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NorthGeorgiaWX

Saturday, April 11

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Good morning!

You'd never know by looking at this map that a severe weather outbreak was coming. 

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Let's look at all the SPC probability images. The "Enhanced" Risk area has been expanded slightly to include more of NE Georgia

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And the SPC Day 2 Severe Weather Outlook Discussion

Quote

Day 2 Convective Outlook  
NWS Storm Prediction Center Norman OK
1259 AM CDT Sat Apr 11 2020

   Valid 121200Z - 131200Z

   ...THERE IS A MODERATE RISK OF SEVERE THUNDERSTORMS FOR CENTRAL/NORTHERN LOUISIANA...SOUTHEAST ARKANSAS...MUCH OF
   MISSISSIPPI...WESTERN/CENTRAL ALABAMA.....
.

   ...SUMMARY...
   An outbreak of severe thunderstorms appears likely Sunday into Sunday night, with the greatest threat expected from Louisiana through much of the Southeast and Tennessee Valley. Strong tornadoes, potentially widespread damaging winds, and large hail are all possible.

   ...Synopsis...
   The ejecting shortwave trough initially over the southern High Plains on Sunday morning is forecast to move quickly eastward to the lower MS Valley by early evening, and then accelerate northeastward toward the Ohio Valley late Sunday night into Monday morning, as it becomes absorbed within an amplifying longwave trough that will  encompass nearly all the CONUS by 12Z Monday. In conjunction with the ejecting trough, a broad surface low centered over the central/southern Plains on Sunday morning will move eastward to the mid-MS Valley by 00Z Monday, and then move northeastward and rapidly intensify into an intense cyclone over the lower Great Lakes by 12Z Monday. A warm front will surge northward ahead of the low across the lower MS Valley and Southeast, while a strong cold front will move southward through much of the Plains in the wake of the  departing cyclone. 

   ...East TX northeastward through much of the Southeast and TN Valley...
   One or more clusters of deep convection will likely be ongoing at 12Z Sunday morning somewhere over east TX and potentially into portions of the lower MS Valley. The intensity and areal extent of any such clusters remain uncertain, but ample shear and instability will favor a threat of hail and damaging wind with any organized convection at the start of the period. Some tornado threat will also be present Sunday morning with any semi-discrete storms that begin to interact with the richer low-level moisture in the vicinity of the warm front. As this convection spreads northeastward,  intensification is possible into portions of the ArkLAMiss region, with an increasing tornado threat in late morning/early afternoon
with any surface-based storms, given rapidly increasing low-level moisture and shear. North of the warm front, evolution into a QLCS will be possible, with a corresponding risk of damaging wind into portions of the TN Valley.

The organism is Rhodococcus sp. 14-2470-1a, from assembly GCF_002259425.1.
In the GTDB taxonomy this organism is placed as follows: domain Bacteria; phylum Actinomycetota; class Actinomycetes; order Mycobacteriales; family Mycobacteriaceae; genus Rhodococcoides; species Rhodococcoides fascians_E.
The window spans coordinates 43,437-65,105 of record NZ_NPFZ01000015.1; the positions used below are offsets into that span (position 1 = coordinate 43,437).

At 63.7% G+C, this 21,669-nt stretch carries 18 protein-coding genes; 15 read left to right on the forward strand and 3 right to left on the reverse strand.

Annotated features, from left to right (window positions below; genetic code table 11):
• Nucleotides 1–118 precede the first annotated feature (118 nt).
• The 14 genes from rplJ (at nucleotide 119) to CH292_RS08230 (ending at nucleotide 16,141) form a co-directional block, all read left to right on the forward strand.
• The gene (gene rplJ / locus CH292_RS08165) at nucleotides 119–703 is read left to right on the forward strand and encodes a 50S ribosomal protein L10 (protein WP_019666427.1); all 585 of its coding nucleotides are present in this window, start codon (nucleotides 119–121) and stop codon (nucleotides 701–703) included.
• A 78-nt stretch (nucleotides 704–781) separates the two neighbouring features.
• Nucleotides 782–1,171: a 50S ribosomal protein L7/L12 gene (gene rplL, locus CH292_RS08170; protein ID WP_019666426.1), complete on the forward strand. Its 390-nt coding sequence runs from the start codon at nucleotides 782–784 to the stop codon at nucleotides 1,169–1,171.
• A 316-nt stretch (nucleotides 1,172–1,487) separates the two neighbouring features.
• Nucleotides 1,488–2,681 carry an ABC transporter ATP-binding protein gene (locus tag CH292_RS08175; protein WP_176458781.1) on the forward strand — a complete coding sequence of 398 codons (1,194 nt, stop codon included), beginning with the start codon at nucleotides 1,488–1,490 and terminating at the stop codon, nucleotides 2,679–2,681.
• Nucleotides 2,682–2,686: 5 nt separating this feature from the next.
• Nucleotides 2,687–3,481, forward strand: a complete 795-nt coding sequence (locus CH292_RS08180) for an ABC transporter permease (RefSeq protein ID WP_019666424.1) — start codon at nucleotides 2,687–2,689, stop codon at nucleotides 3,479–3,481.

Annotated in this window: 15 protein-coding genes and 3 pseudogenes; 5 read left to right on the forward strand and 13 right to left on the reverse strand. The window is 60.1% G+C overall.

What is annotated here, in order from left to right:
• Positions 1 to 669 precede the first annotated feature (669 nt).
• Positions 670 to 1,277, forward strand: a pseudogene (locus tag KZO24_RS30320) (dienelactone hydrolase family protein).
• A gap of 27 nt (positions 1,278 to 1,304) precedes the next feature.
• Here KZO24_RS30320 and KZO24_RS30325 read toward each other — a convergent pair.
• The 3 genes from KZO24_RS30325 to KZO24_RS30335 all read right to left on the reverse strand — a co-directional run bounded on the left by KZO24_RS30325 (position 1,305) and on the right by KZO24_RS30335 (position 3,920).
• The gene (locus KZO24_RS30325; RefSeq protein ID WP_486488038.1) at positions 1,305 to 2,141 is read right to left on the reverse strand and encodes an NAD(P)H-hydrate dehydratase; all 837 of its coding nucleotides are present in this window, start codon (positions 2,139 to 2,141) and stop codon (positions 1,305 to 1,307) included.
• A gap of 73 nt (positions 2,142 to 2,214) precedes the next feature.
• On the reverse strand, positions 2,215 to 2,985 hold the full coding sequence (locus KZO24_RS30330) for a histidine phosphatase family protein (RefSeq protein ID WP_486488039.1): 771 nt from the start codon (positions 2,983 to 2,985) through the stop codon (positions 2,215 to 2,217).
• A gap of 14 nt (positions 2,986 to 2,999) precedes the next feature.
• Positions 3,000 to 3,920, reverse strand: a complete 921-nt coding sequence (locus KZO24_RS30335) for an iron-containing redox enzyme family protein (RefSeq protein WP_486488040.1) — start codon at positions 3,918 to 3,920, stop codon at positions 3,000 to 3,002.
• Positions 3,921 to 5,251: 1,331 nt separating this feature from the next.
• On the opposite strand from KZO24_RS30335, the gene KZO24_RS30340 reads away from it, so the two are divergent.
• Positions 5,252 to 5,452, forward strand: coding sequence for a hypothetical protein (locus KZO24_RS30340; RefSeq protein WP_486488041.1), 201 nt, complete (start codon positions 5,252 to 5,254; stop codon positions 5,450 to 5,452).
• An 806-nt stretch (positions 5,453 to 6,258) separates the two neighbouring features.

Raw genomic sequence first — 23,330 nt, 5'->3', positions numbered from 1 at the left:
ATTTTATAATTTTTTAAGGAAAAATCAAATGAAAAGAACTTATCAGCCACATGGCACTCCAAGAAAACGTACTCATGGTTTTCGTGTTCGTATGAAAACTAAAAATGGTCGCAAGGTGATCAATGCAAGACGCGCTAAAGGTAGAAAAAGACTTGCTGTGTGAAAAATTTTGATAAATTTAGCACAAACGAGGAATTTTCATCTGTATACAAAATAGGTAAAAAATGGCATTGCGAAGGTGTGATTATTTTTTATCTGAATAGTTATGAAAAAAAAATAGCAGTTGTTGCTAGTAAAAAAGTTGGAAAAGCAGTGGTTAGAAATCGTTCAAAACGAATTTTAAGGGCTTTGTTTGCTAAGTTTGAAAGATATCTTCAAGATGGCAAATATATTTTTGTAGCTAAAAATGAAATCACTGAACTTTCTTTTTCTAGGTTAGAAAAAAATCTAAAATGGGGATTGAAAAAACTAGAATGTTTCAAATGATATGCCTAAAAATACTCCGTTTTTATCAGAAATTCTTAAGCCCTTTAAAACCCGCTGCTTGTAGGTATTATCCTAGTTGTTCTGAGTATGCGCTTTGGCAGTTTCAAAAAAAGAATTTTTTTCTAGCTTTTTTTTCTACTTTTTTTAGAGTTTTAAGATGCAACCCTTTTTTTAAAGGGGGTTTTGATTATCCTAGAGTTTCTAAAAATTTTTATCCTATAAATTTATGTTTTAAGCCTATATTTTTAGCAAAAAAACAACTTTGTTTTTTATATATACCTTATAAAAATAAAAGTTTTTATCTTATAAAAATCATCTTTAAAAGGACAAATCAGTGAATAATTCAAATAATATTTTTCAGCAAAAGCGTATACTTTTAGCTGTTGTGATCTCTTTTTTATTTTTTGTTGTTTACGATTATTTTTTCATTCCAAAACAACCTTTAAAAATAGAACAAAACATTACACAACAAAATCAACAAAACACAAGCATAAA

Meanwhile, further south, moderate to locally strong instability is forecast to develop along/south of the warm frontal position, which will be modulated by the impact of outflow from any early convection described above. Mid-level flow will increase to 70-100 kt as a south-southwesterly low-level jet intensifies into the 40-60 kt range. These wind profiles combined with ample instability (MLCAPE of 1500-3000 J/kg) will support the potential for intense supercells. Any surface-based initiation along and east of a pseudo-dryline moving into western LA by late afternoon could evolve into one or more long-tracked supercells capable of producing strong tornadoes, large hail, and damaging wind gusts. The extent of  development within the warm sector remains somewhat uncertain, given the presence of a capping inversion and generally subtle foci for  initiation. 

   While the conditional risk of all severe hazards will be quite high if supercells develop, uncertainty remains regarding how convection will evolve from the morning into the afternoon. Any remnant outflow related to early convection will determine the northern extent of the higher-end tornado potential, and some guidance suggests the potential for elevated convection within a mid-level moist plume across the warm sector during the afternoon, which could either dampen the severe potential, or evolve into surface-based convection with a substantial severe threat. Given these factors, there is too much uncertainty to upgrade the ongoing outlook at this time. 

   Evolution into more of QLCS is suggested by most guidance by Sunday evening, which would pose an increasing threat of widespread damaging winds and a few tornadoes across much of AL into western/central GA through the overnight hours. Higher wind probabilities may be needed in subsequent outlooks if confidence in this scenario grows. 

     ...TN Valley into the OH Valley -- Sunday night...
   Substantial uncertainty remains regarding the potential for destabilization from northern portions of the TN Valley into the OH Valley, due to the potential for widespread convection to the south of this area. However, rapidly strengthening wind fields in advance of the deepening cyclone will support the potential for damaging wind and perhaps a tornado risk by Sunday evening should even modest destabilization occur, as strong convection attempts to move in from the southwest in tandem with the deepening cyclone. 

   ... Eastern Georgia into the Carolinas/Mid Atlantic...
   Substantial low-level moistening is expected over eastern GA into the Carolinas/Mid Atlantic through the period. There is a nonzero risk of organized convection along/north of the warm front during the day into the evening, which would pose some risk of locally damaging wind or perhaps a tornado, but confidence in this scenario is low at this time. A more likely scenario is for widespread upstream convection to evolve into multiple clusters or a QLCS and move into this region sometime early Monday morning. Intense wind profiles will support a risk of widespread damaging wind and a few tornadoes, given sufficient instability.